Uncommon cruelty


Serious cases of maid abuse here form a sliver of a fraction of the total number of domestic workers. Still, every instance of violence against them is one too many and would appal the majority of employers. It is hard for them to fathom the pathology of cases that have revealed whipping, scalding, starving and attacking with a metal bar. Prejudiced beliefs can spin out of control and lead to abuse, according to researchers who designed the landmark Stanford Prison Experiment, which showed how ordinary people can dehumanise others under certain conditions and commit egregious acts of violence.

Is maid abuse an extreme expression of perhaps a residual contempt for those seen as different and less deserving by certain employers? For whatever reason bullies vent their anger on vulnerable targets, the full force of the law should be brought to bear against them. Penalties have been enhanced and when imposing jail sentences, judges have stressed deterrence as a primary sentencing consideration.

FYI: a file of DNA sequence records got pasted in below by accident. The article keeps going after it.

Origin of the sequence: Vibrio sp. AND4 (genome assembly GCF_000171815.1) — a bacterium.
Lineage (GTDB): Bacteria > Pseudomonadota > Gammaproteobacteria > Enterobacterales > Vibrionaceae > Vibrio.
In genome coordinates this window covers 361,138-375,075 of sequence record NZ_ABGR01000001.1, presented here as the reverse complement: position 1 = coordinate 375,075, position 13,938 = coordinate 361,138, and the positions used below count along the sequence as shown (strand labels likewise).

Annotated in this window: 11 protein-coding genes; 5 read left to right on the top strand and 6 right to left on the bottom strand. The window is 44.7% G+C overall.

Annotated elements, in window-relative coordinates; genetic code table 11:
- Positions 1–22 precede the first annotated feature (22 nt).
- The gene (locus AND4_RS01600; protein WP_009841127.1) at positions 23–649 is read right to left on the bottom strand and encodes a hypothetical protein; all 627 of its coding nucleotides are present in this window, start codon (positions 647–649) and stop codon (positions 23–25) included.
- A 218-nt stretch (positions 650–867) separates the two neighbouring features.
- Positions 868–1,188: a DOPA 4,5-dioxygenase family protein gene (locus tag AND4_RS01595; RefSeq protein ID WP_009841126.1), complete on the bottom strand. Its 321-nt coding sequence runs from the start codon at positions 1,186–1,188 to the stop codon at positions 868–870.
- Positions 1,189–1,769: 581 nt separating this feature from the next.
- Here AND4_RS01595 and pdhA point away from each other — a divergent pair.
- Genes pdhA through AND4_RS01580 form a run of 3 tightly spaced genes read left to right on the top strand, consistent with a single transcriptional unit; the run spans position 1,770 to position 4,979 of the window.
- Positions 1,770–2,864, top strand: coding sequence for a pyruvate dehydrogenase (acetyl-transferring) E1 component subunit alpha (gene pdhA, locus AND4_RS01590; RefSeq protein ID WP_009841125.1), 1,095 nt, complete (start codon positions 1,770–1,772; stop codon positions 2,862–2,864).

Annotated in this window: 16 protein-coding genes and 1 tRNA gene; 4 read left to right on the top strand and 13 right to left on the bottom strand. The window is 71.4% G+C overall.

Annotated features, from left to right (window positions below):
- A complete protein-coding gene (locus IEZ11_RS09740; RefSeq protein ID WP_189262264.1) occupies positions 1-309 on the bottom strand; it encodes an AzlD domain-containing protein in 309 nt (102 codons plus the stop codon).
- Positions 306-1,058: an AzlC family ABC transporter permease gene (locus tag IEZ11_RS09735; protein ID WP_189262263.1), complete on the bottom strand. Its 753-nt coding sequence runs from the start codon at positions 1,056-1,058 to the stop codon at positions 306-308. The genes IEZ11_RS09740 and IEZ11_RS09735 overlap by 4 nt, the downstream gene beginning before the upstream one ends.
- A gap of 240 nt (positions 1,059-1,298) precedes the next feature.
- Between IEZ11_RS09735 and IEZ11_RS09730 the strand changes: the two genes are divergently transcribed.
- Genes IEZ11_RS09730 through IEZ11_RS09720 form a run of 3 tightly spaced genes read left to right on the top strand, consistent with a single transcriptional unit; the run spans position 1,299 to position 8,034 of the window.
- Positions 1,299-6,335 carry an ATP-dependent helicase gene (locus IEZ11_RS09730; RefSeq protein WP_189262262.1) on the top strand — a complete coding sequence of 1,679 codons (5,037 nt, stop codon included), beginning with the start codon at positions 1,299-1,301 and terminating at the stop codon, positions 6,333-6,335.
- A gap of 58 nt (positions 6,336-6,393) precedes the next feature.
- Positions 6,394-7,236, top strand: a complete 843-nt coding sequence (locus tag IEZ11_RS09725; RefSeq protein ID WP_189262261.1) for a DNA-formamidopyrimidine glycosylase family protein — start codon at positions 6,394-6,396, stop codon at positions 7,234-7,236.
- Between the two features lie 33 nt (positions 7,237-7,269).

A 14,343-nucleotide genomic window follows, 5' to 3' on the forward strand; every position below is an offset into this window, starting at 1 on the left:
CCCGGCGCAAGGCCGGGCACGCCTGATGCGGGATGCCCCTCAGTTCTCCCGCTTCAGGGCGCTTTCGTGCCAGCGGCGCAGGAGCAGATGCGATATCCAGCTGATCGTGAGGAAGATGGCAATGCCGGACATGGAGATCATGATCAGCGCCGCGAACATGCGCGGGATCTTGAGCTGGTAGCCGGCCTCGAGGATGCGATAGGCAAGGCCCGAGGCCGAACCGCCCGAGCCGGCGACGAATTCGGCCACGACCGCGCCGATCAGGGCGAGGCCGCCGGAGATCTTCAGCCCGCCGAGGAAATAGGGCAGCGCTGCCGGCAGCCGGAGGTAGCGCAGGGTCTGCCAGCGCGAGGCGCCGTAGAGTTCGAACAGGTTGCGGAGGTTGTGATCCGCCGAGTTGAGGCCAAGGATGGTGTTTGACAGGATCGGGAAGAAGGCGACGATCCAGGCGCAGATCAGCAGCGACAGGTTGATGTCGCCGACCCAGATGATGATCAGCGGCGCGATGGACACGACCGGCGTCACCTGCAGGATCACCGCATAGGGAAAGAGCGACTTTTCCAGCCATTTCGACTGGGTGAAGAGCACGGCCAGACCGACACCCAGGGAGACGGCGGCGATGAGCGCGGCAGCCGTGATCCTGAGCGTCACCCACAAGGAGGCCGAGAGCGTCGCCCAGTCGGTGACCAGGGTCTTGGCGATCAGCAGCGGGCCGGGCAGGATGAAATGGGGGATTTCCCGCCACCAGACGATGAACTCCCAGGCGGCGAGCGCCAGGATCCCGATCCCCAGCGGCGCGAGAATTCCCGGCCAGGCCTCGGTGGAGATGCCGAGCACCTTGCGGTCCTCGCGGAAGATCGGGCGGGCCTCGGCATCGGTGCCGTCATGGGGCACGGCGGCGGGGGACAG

The banality of cruelty in certain quarters is something that no household should tolerate. In one case, young children were said to have laughed as their mother stripped a maid in a fit of pique. If the incident is simply brushed off by other adults in the family, the young might never understand the extreme humiliation suffered by the maid and her subsequent struggle with psychological problems.

Extreme cases aside, there is a part that all can play in shaping a social culture that is sensitive to the welfare of foreign domestic workers. Within households, it is the collective responsibility of adults to help remedy an unremittingly heavy workload, insufficient rest time, no time off, and the worker's poor access to other people and useful information. Along with institutional safeguards, it is a concerned public that can help prevent another instance of a maid left bruised and battered by her very protector.

This article was published on April 27 in The Straits Times.

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